Hong Kong shares slip from Aug 2011 high, profit taking ends China rally

* HSI -0.3 pct, H-shares -0.9 pct, CSI300 -0.7 pct

* Chinese banking shares weak after recent outperformance

* Galaxy Entertainment at record high

HONG KONG, Dec 20 (Reuters) - Hong Kong shares slipped from

near 17-month highs in lackluster Thursday trade as investors

took profits on recent outperformers after doubts emerged over

progress on averting a fiscal crisis in the United States.

The Hang Seng Index went into the midday trading

break down 0.3 percent at 22,549.2, retreating from its highest

close since Aug. 1, 2011. The China Enterprises Index of

the top Chinese listings in Hong Kong dropped 0.9 percent.

In the mainland, the CSI300 of the top Shanghai

and Shenzhen listings shed 0.7 percent, on course for a first

daily loss in five days. The Shanghai Composite Index

slipped 0.5 percent.

"Trading at this time of the year can be quite tricky," said

Jackson Wong, Tanrich Securities' vice-president for equity

sales. "Investors are rotating out of outperformers and into

some laggards on some Chinese policy catalysts."

On Thursday, Chinese banking plays were key weaknesses in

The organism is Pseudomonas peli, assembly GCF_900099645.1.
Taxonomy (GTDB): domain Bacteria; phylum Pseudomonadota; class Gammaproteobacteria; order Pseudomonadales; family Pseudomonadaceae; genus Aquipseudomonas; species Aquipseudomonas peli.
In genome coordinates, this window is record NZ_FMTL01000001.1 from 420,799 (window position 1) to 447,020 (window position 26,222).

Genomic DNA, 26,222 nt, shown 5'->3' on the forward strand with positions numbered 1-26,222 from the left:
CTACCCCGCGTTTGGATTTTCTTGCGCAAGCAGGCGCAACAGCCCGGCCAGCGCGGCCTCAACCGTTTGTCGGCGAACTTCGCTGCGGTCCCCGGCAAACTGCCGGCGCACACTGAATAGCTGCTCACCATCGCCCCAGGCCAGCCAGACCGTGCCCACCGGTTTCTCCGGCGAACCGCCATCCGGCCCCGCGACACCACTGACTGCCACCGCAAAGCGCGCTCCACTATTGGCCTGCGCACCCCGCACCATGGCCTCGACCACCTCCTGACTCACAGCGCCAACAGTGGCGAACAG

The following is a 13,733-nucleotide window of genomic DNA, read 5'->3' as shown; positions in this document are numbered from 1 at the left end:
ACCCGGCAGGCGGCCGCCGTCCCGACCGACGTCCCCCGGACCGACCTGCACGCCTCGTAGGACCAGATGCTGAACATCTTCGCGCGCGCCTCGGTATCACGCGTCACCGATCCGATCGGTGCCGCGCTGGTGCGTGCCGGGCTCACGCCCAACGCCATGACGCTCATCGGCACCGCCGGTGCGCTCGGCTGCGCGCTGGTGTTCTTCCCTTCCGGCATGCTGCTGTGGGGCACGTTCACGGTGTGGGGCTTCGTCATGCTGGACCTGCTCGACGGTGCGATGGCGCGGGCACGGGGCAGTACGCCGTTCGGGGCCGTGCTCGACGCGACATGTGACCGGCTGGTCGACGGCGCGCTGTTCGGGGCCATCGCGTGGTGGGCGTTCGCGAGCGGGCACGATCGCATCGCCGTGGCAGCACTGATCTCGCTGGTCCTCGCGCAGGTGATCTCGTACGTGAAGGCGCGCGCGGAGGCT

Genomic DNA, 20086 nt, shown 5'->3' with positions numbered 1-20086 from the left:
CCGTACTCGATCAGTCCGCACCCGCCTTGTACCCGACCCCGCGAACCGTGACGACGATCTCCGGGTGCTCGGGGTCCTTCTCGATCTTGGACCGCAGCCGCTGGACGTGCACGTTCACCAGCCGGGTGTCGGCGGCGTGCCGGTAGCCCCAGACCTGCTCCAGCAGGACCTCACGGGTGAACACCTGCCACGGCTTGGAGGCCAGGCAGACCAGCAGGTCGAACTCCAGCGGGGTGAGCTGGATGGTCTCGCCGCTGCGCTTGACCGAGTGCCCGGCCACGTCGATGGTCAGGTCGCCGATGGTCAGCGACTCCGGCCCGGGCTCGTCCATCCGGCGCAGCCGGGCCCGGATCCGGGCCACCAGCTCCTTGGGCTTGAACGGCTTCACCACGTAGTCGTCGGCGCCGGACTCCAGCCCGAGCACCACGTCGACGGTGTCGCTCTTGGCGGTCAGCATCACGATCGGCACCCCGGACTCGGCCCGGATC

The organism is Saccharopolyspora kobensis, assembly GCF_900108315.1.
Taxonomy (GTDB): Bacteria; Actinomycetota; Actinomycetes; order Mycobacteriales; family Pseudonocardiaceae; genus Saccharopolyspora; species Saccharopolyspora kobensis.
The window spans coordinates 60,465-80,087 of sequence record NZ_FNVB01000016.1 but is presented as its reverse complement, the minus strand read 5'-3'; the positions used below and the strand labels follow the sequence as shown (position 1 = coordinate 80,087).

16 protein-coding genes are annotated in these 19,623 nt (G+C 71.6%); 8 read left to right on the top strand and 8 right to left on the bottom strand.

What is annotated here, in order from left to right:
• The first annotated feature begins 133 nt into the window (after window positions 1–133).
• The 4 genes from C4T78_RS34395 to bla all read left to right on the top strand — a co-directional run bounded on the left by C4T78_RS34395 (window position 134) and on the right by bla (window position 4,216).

both China and Hong Kong markets, extending losses after the

mainland's banking regulator ordered banks to tighten checks on

the sale of third-party financial products.

Shares of Bank of China (BOC) in Hong

Kong, which touched 52-week intra-day highs twice earlier this

week, slipped 0.6 percent. BOC shares in Shanghai shed 0.7

percent.

Growth-sensitive counters were also broadly weaker. Anhui

Conch Cement slid 3.1 percent in Hong Kong,

set for a third-straight daily loss after hitting on Monday its

highest intra-day levels since November 2011. In Shanghai,

Anhui's shares shed 2.2 percent.

Sentiment in onshore Chinese markets was also hurt by news

that the National Development and Reform Commission (NDRC) is

toughening up its rules on bond issuance, including banning

over-indebted firms from selling new bonds.

This reignited fears of oversupply in the stock market,

dousing hopes that the more than 800 companies that have

reportedly applied for stock listings could look to the bond

market as an alternate method of raising funds.

CHINA WIND POWER EXTEND GAINS

Bucking market weakness were some Chinese alternative energy

counters, which extended gains after mainland news outlets

reported that Beijing approved a second group of wind power

projects.

The state-run China Securities Journal newspaper reported on

Thursday that the State Council has issued new measures to

support the solar industry, including subsidies and tax breaks

to also benefit the wind power industry.

China Longyuan Power Group climbed 1 percent in

Hong Kong.

Galaxy Entertainment Group jumped 4.2 percent to a

record high, set for a fourth-straight daily gain after Deutsche

Bank analysts upgraded on Monday its target price by 5.4

percent.

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